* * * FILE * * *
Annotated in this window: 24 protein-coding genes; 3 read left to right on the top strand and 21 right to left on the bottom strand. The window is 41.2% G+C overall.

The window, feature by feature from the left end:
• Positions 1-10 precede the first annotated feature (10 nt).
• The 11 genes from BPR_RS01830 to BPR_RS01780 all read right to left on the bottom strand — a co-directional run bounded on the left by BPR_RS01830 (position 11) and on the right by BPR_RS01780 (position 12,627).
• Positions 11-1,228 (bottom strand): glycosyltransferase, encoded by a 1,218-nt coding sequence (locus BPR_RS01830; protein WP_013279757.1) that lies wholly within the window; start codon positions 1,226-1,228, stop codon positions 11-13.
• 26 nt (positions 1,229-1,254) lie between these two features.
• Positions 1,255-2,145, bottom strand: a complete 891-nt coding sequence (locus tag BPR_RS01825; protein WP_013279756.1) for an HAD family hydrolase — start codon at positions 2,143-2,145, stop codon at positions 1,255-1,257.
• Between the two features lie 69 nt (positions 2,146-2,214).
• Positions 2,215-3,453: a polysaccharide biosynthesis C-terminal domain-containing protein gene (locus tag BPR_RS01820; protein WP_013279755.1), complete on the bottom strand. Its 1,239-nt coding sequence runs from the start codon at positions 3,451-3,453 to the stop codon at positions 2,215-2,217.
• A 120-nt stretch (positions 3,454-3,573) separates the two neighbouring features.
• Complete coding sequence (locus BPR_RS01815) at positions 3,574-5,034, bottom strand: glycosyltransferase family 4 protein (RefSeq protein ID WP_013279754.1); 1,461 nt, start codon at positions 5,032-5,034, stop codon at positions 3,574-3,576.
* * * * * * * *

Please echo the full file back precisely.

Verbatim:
Annotated in this window: 24 protein-coding genes; 3 read left to right on the top strand and 21 right to left on the bottom strand. The window is 41.2% G+C overall.

The window, feature by feature from the left end:
• Positions 1-10 precede the first annotated feature (10 nt).
• The 11 genes from BPR_RS01830 to BPR_RS01780 all read right to left on the bottom strand — a co-directional run bounded on the left by BPR_RS01830 (position 11) and on the right by BPR_RS01780 (position 12,627).
• Positions 11-1,228 (bottom strand): glycosyltransferase, encoded by a 1,218-nt coding sequence (locus BPR_RS01830; protein WP_013279757.1) that lies wholly within the window; start codon positions 1,226-1,228, stop codon positions 11-13.
• 26 nt (positions 1,229-1,254) lie between these two features.
• Positions 1,255-2,145, bottom strand: a complete 891-nt coding sequence (locus tag BPR_RS01825; protein WP_013279756.1) for an HAD family hydrolase — start codon at positions 2,143-2,145, stop codon at positions 1,255-1,257.
• Between the two features lie 69 nt (positions 2,146-2,214).
• Positions 2,215-3,453: a polysaccharide biosynthesis C-terminal domain-containing protein gene (locus tag BPR_RS01820; protein WP_013279755.1), complete on the bottom strand. Its 1,239-nt coding sequence runs from the start codon at positions 3,451-3,453 to the stop codon at positions 2,215-2,217.
• A 120-nt stretch (positions 3,454-3,573) separates the two neighbouring features.
• Complete coding sequence (locus BPR_RS01815) at positions 3,574-5,034, bottom strand: glycosyltransferase family 4 protein (RefSeq protein ID WP_013279754.1); 1,461 nt, start codon at positions 5,032-5,034, stop codon at positions 3,574-3,576.